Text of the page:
Orson Welles' Film Citizen Kane (1941) on Expression in Film; the Film Industry; and on the Theory of Director as "Auteur" The expressive meaning of the cinematic masterpiece Citizen Kane, directed by Orson Welles in 1941, cannot be summed up succinctly. Within Citizen Kane, everything is significant; not a single frame is wasted or extraneous. Each separate portion of the film contributes to its overall impact as one of the
Cain (afterward coupled by Mickey Spillane, Horace McCoy, and Jim Thompson) -- whose books were also recurrently tailored in films noir. In the vein of the novels, these films were set apart by a subdued atmosphere and realistic violence, and they presented postwar American cynicism to the extent of nihilism by presuming the total and hopeless corruption of society and of everyone in it. Billy Wilder's acidic Double Indemnity
Orson Welles to Visual Arts One of the most influential motion picture directors and producers of the 20th century was Orson Welles, whose well-known radio rendition of "War of the Worlds" in 1938 panicked an entire country long before September 11, 2001. Shortly after "War of the Worlds," Welles would go on to direct "Citizen Kane" in 1941, regarded by some film critics as the greatest motion picture ever made.
Those two instances music was used to tell the story vs. simply dialog. The film is filled with Capra quips, parts of business, and artistic tropes such as the invisible baseball game Willoughby performs when discussing fixing up his arm. Norton constantly cleaning his glasses and a duet between John and his fellow tramp the Colonel with the harmonica and ocarina are just some of the memorable and charming scenes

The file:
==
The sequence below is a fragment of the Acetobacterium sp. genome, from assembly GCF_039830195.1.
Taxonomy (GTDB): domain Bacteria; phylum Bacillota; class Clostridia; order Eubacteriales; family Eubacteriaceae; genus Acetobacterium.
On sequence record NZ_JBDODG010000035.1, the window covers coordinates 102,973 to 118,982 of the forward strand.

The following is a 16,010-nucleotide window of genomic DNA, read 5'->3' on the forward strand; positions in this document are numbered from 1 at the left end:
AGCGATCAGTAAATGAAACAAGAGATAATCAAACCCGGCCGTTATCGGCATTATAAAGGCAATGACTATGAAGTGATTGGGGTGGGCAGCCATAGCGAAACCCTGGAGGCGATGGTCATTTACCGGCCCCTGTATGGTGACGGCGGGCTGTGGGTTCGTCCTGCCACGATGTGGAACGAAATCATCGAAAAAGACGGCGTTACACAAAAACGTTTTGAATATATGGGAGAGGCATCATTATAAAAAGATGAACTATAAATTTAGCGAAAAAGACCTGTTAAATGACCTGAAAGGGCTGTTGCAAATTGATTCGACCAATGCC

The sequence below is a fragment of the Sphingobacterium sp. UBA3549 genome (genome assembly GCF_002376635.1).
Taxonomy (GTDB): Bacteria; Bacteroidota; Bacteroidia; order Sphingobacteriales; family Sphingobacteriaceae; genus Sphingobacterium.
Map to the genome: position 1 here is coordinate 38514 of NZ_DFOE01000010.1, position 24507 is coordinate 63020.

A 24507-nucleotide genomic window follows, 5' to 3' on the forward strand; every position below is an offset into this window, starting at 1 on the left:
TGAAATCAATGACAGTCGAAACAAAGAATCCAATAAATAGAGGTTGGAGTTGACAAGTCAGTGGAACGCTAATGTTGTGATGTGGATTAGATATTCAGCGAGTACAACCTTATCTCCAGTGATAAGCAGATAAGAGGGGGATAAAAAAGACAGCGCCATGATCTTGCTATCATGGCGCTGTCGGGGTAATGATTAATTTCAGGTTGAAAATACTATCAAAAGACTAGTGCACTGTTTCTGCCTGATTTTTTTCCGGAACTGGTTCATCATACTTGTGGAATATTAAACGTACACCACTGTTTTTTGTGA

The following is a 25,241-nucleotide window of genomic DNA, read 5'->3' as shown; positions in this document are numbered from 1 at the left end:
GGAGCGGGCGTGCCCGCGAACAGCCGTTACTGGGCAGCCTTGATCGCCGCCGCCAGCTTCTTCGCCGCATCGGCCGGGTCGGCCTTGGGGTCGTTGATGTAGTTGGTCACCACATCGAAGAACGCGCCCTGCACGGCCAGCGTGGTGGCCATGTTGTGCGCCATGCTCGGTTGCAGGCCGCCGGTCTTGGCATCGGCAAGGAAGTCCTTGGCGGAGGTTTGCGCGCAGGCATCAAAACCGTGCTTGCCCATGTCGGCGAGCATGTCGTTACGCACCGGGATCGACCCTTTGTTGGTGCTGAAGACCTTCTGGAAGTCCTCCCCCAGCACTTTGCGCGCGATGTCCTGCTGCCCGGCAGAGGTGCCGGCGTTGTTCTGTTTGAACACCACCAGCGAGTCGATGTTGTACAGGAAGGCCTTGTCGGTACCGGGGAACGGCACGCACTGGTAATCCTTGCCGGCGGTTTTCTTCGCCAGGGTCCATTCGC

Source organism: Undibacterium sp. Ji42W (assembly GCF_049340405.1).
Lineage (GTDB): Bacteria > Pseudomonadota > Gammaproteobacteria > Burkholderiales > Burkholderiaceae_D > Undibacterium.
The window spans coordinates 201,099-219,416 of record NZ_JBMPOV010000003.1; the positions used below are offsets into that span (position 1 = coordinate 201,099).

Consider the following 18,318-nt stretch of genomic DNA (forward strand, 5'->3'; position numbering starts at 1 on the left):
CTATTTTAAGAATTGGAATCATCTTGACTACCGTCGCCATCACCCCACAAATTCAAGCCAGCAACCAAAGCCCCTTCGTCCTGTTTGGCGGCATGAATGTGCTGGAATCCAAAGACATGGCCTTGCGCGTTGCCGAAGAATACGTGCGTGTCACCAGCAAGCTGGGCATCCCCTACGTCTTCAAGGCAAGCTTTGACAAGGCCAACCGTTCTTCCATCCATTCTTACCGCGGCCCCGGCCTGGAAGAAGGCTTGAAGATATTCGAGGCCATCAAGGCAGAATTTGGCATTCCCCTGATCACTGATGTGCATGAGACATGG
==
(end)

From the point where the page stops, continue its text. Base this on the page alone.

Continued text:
The setting then shifts to Washington, D.C., where a younger Louise is in love with an unmarried construction engineer, David (Van Heflin). David, however, finds Louise overbearing and does not return her love, which only makes her want David even more, to the point of obsession. An obsession or a quest (e.g., Sam Spade's quest for the Maltese falcon; the young reporter's quest to find "Rosebud" in Citizen Kane,
The positive effects of "Star Wars" were that a youthful infusion of optimism and innovation, and greater directorial control became manifest the Hollywood film industry. Note that this sudden upsurge of interest in the public in the doings of Luke Skywalker was not predicted by studio powers-that-be, nor was the resultant gross. True, although success in movies today is often measured by opening weekend results, "Star Wars" took awhile to